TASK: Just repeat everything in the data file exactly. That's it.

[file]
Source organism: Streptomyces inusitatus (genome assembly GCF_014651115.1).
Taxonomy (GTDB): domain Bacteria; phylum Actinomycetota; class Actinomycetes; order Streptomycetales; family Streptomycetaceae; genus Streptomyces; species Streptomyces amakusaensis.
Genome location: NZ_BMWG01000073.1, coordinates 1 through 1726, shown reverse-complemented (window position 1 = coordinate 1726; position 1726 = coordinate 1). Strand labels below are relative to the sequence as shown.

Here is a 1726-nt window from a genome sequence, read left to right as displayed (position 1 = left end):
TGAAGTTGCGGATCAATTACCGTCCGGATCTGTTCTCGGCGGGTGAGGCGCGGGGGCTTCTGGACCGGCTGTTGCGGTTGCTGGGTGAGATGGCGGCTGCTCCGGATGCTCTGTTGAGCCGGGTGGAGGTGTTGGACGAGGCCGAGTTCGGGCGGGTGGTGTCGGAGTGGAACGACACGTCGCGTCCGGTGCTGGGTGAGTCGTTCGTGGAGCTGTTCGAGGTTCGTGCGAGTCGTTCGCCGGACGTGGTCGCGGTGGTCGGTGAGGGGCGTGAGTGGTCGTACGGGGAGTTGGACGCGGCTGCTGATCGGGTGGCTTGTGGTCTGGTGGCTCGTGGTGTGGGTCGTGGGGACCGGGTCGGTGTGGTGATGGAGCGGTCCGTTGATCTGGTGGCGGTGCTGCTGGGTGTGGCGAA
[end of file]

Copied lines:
Source organism: Streptomyces inusitatus (genome assembly GCF_014651115.1).
Taxonomy (GTDB): domain Bacteria; phylum Actinomycetota; class Actinomycetes; order Streptomycetales; family Streptomycetaceae; genus Streptomyces; species Streptomyces amakusaensis.
Genome location: NZ_BMWG01000073.1, coordinates 1 through 1726, shown reverse-complemented (window position 1 = coordinate 1726; position 1726 = coordinate 1). Strand labels below are relative to the sequence as shown.

Here is a 1726-nt window from a genome sequence, read left to right as displayed (position 1 = left end):
TGAAGTTGCGGATCAATTACCGTCCGGATCTGTTCTCGGCGGGTGAGGCGCGGGGGCTTCTGGACCGGCTGTTGCGGTTGCTGGGTGAGATGGCGGCTGCTCCGGATGCTCTGTTGAGCCGGGTGGAGGTGTTGGACGAGGCCGAGTTCGGGCGGGTGGTGTCGGAGTGGAACGACACGTCGCGTCCGGTGCTGGGTGAGTCGTTCGTGGAGCTGTTCGAGGTTCGTGCGAGTCGTTCGCCGGACGTGGTCGCGGTGGTCGGTGAGGGGCGTGAGTGGTCGTACGGGGAGTTGGACGCGGCTGCTGATCGGGTGGCTTGTGGTCTGGTGGCTCGTGGTGTGGGTCGTGGGGACCGGGTCGGTGTGGTGATGGAGCGGTCCGTTGATCTGGTGGCGGTGCTGCTGGGTGTGGCGAA